In this winner of the Swedish August Prize, an 11-year-old girl named Ellen believes that her prayers have caused her mentally ill father's death, an event she copes with by refusing to speak. Meanwhile her mother and brother are struggling in their own ways in the aftermath of the father's death.
Boström Knausgård’s careful exploration of mental illness is restrained and entirely unsentimental. She passes no judgment on her characters, whose pain she reveals through Ellen’s musings. Her prose is unobtrusive in its simplicity and minimalism. The result is both powerful and lyrical, qualities beautifully rendered by translator Martin Aitken’s concise, pared-down English text.
Sparse, sleek and exacting, Boström Knausgård's prose mimics the childlike view at the center of the novel, just as it allows Ellen a mature voice. There is an uncanniness to this perspective. It is both young and old, all-knowing and continuously limited, yearning and terrified ... Ellen provides a haunting and evocative portrait of the process of trauma and the awareness of personal isolationism, even within the structures of faith and family.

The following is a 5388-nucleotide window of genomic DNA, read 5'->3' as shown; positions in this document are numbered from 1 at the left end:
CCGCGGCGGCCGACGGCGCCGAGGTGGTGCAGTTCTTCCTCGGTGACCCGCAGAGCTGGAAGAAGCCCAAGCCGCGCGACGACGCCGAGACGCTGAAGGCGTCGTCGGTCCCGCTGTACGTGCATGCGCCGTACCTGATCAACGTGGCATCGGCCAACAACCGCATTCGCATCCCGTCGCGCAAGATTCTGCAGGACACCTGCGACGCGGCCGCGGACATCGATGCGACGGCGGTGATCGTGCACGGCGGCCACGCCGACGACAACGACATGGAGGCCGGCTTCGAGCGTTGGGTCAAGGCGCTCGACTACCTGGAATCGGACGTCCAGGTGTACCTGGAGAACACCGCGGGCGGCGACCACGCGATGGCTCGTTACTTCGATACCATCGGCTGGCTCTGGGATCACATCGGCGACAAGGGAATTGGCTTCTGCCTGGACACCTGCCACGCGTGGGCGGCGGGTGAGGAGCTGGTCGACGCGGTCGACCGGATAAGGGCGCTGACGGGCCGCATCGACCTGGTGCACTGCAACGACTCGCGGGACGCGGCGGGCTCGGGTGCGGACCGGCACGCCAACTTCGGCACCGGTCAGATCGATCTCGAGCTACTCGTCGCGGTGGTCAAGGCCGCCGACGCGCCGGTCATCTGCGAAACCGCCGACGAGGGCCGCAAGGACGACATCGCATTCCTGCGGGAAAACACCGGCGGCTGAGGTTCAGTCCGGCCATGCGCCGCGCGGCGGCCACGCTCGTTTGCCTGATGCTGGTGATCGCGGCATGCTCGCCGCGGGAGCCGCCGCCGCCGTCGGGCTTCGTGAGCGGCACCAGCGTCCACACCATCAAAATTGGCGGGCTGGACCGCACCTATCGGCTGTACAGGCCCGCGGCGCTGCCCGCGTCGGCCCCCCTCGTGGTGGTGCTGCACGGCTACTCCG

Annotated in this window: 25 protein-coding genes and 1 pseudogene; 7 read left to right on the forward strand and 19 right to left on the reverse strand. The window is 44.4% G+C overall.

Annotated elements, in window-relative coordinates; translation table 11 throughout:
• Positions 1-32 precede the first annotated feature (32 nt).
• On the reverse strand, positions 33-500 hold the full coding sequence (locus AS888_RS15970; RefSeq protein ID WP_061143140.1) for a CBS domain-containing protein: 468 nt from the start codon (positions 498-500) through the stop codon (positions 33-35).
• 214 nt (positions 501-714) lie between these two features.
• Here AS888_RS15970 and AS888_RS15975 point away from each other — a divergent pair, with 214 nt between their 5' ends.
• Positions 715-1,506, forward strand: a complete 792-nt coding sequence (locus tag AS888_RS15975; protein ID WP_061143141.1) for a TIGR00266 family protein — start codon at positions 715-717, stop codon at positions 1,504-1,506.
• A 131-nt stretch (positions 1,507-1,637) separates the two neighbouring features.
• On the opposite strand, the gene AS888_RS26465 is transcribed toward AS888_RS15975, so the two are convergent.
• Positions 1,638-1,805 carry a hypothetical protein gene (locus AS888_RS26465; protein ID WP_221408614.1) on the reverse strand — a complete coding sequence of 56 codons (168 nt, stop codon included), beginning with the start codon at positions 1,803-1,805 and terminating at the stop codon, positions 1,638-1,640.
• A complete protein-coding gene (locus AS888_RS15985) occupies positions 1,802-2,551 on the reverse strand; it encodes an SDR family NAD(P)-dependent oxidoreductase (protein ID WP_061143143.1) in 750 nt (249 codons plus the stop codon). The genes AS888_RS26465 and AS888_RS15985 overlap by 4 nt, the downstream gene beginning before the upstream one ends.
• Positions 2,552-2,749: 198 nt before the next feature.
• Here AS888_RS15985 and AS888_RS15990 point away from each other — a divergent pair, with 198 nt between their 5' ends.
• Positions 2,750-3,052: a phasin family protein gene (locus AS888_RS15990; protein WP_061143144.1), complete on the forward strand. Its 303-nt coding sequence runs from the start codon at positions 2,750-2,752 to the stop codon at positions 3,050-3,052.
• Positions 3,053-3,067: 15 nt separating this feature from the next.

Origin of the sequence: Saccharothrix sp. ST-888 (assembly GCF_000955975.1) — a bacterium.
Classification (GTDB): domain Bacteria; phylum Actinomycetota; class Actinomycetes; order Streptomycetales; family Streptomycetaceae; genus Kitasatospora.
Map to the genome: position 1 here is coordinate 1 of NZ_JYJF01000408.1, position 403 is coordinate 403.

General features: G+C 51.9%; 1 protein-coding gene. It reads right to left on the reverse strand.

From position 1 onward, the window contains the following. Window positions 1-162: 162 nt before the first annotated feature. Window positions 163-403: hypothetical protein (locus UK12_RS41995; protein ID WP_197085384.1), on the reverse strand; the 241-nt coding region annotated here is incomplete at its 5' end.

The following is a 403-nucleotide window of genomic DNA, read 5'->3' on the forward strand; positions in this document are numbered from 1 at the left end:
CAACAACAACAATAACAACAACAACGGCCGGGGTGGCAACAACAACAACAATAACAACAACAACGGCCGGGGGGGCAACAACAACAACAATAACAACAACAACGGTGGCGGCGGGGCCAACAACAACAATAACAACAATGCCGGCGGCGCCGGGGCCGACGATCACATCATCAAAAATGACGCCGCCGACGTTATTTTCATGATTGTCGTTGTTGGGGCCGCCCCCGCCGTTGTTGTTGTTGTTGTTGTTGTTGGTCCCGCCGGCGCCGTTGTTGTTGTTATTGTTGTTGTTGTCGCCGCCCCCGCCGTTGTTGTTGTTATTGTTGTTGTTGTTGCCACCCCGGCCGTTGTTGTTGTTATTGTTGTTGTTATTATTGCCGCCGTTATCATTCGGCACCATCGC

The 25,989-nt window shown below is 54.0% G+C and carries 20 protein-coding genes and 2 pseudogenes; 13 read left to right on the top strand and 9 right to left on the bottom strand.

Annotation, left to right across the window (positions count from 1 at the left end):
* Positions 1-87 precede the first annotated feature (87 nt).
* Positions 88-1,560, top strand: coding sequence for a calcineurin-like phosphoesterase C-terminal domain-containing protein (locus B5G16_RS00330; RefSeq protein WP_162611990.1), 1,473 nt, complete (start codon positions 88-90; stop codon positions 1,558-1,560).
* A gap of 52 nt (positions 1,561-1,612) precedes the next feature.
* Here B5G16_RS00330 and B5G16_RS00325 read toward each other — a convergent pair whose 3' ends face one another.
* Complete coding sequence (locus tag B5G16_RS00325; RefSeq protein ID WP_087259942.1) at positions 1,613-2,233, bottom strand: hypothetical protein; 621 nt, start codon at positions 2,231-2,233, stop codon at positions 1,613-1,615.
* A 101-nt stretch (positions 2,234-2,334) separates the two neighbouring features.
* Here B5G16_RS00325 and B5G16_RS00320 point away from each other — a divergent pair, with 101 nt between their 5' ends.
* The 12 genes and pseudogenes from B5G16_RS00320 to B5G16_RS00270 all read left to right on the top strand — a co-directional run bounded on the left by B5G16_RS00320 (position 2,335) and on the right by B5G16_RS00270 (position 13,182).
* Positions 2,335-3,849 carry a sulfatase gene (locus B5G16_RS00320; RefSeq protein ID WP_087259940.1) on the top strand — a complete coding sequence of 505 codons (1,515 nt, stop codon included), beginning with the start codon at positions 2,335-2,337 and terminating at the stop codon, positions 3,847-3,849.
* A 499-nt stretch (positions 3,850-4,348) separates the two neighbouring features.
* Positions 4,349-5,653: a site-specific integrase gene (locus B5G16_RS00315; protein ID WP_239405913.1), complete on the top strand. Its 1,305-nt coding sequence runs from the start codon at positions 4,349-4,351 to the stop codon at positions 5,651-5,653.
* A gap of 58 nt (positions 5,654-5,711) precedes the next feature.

I liked living in the tomb of Ellen’s interiority, where ordinary household movements echo, questions linger and alter, and observations and hallucinations mingle ... Ellen, in Welcome to America, faces, curiously, no threat from the world: no moment that we know to wait for when the safe-yet-dangerous space of her mind will, due to some force from outside of herself, become too difficult to keep inside ... There is a power to this structure—a visceral sense of being submerged, with Ellen, at the bottom of a sea. But at the same time, I think that we readers lose out, by not being able to measure the depth of the sea, or the distance from shore, or to know what the culture is like back on land. It makes it hard to know how to take anything ... [events]...fail to pack the punch that they could. They repeat and crowd one another rather than echo or accumulate ... the reader does not feel the impact of the breakdown they are meant to represent. When novels don’t define the terms on which they want readers to take events, then we apply our own ideas about what any given turn in the story—a breakup, say, or a parent’s distraction—means, as well as how much it matters in our own 'real' world ... I wish that, rather than letting Ellen’s autonomy weaken the novel’s tension, making it so that no reality interrupts her inner work, Boström Knausgård had instead treated her protagonist’s autonomy as a source of tension and as a particular crucible forming her, as she comes of age.